St. Albert city council members want to see an updated council code of conduct for their consideration before the municipal election next October.
Coun. Cathy Heron explained a previous motion asking administration to suggest updates the code of conduct had no specific date attached to it, and she wanted to see it come back by June 2017.
“I want to achieve the updates to the councillor code of conduct before the next election,” she said. “This is setting the next council up for success.”
Despite voting unanimously in favour of the motion, councillors did not pass up the opportunity to once again air their grievances with one another.
In introducing the motion, Heron referred to changes to the provincial Municipal Government Act that would establish essentially a minimum standard for municipalities’ codes of conduct, which she wants the city to surpass.
She said the first scope of the code should be prescribing what councillors must do in terms of attendance and their responsibilities, but said it must not end there – it should also address how councillors treat each other, city staff, the public and investors. She noted the current policy addresses much of this, but is lacking in describing how a breach is determined and what consequences may exist.
For example, she said the MGA refers to a mandatory offer of training to councillors found in breach of the code, but does not require mandatory attendance of said training.
“We should not ask our residents to wait for the next election to address a breach in our councillor code of conduct,” Heron said.
Mayor Nolan Crouse said he wasn’t sure what should be in or out of the code of conduct, but said he does like the idea of including consequences. He noted Strathcona County has included consequences in its own code for councillors.
He raised several concerns, including the issue of one of his council colleagues filing a freedom of information request about him, whether committees should also be bound by the code because of previous unspecified incidents, how the code would deal with councillors posting things online or in letters to the editor, how emails are answered and copied and whether there might be room for a lobbying code of conduct as well.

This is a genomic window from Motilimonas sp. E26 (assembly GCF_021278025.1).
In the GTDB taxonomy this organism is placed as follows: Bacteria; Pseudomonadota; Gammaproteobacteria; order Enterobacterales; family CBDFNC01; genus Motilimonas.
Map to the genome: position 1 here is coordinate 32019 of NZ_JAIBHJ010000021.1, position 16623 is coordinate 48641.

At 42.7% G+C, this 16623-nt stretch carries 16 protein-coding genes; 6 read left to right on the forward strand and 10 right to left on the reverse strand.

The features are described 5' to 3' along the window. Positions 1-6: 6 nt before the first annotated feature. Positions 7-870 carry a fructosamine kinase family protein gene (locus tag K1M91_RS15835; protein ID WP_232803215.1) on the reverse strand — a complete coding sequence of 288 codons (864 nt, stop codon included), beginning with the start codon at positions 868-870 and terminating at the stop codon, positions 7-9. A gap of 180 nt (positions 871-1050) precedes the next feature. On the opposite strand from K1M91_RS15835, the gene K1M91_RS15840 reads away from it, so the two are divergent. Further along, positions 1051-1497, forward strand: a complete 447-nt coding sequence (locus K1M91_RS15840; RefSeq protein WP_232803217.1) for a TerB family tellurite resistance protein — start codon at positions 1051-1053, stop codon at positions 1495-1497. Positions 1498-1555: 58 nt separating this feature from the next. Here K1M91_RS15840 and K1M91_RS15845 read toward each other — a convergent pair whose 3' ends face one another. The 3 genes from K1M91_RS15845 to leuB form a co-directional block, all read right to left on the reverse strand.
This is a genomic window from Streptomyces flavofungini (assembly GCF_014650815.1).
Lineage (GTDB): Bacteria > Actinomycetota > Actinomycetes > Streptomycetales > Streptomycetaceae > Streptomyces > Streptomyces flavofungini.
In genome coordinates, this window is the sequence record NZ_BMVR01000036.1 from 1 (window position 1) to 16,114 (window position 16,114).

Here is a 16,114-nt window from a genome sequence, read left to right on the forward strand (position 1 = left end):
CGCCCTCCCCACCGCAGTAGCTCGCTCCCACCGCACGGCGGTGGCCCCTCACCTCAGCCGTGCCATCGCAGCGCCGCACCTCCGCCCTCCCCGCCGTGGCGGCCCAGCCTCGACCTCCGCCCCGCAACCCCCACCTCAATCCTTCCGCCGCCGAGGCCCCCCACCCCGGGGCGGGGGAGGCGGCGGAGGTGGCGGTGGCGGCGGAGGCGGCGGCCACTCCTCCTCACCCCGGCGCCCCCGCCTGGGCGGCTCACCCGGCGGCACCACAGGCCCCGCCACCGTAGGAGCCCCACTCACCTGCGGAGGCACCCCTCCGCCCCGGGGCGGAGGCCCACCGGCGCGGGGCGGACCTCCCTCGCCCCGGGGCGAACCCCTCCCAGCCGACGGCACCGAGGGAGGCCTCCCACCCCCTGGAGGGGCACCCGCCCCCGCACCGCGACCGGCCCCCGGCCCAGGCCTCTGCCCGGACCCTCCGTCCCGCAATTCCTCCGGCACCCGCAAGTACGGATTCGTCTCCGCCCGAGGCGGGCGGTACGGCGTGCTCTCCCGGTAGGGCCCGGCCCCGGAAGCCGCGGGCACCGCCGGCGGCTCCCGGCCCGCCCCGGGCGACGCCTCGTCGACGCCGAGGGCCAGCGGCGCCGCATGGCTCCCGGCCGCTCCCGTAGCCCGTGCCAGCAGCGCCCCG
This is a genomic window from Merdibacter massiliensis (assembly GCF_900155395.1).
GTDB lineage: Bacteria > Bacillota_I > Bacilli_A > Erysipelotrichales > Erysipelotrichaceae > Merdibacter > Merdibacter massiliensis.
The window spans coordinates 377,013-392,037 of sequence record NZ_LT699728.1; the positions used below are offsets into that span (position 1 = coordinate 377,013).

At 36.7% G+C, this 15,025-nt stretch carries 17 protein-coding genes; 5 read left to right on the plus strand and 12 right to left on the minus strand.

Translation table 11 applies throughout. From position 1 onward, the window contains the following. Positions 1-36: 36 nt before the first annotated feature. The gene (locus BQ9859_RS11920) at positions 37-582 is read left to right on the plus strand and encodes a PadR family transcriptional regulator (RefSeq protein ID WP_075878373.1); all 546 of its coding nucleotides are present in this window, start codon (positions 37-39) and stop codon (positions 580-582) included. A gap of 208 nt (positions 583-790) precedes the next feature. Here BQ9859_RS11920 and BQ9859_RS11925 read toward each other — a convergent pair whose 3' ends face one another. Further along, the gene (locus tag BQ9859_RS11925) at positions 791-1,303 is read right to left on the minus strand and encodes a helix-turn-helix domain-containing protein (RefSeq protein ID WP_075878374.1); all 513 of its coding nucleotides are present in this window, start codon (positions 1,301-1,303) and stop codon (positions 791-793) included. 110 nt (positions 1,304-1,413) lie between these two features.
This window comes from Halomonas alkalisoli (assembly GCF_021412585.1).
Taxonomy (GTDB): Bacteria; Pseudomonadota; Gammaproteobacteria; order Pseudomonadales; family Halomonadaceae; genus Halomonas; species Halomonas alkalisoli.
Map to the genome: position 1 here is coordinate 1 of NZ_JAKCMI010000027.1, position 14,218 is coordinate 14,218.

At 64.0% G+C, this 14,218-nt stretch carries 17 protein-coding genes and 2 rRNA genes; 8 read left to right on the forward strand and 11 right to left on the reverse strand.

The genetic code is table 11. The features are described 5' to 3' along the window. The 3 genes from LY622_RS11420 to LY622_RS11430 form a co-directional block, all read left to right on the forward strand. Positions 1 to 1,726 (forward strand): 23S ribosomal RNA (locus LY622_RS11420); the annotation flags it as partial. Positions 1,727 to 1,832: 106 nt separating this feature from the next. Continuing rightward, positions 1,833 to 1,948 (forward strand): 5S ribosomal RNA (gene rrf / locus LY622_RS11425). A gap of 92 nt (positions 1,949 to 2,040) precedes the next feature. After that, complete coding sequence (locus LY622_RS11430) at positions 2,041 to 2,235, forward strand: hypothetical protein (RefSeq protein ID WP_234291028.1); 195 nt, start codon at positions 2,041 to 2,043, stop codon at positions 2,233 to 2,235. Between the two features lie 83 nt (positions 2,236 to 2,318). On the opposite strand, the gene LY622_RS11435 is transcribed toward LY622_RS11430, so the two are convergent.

“I appreciate where this is heading,” he said. “I’m struggling with what the end product is going to be but I’m certainly willing to listen.”
Coun. Sheena Hughes said she had reservations about adding consequences if those consequences were to be determined by fellow councillors, and also about how much an updated code might limit freedom of speech.
“As a politician we already have a limitation on freedom of speech; you can’t just speak freely,” she said. “You’re always thinking, ‘Can I say this and what are the ramifications?’”
Hughes said she was concerned a code of conduct could be used against council members by someone who “doesn’t like them,” or could be used to perpetuate a “smear campaign.”
Coun. Cam MacKay echoed those concerns saying the code of conduct should be as basic as possible because the more complicated it is, the more likely it will be used for partisan purposes.
“We’ve seen a lot of that. Everything from RCMP complaints that didn’t exist to accusations of staff abuse that were rampant when there was no evidence, simply as a smear campaign,” he said. “If the sole purpose is to pervert the democratic process so you can’t represent your constituents, you’ll have problems.”
In closing, Heron insisted a code of conduct would be about “setting the next council up for success,” and said she was offended at the suggestion it would be used for partisan purposes.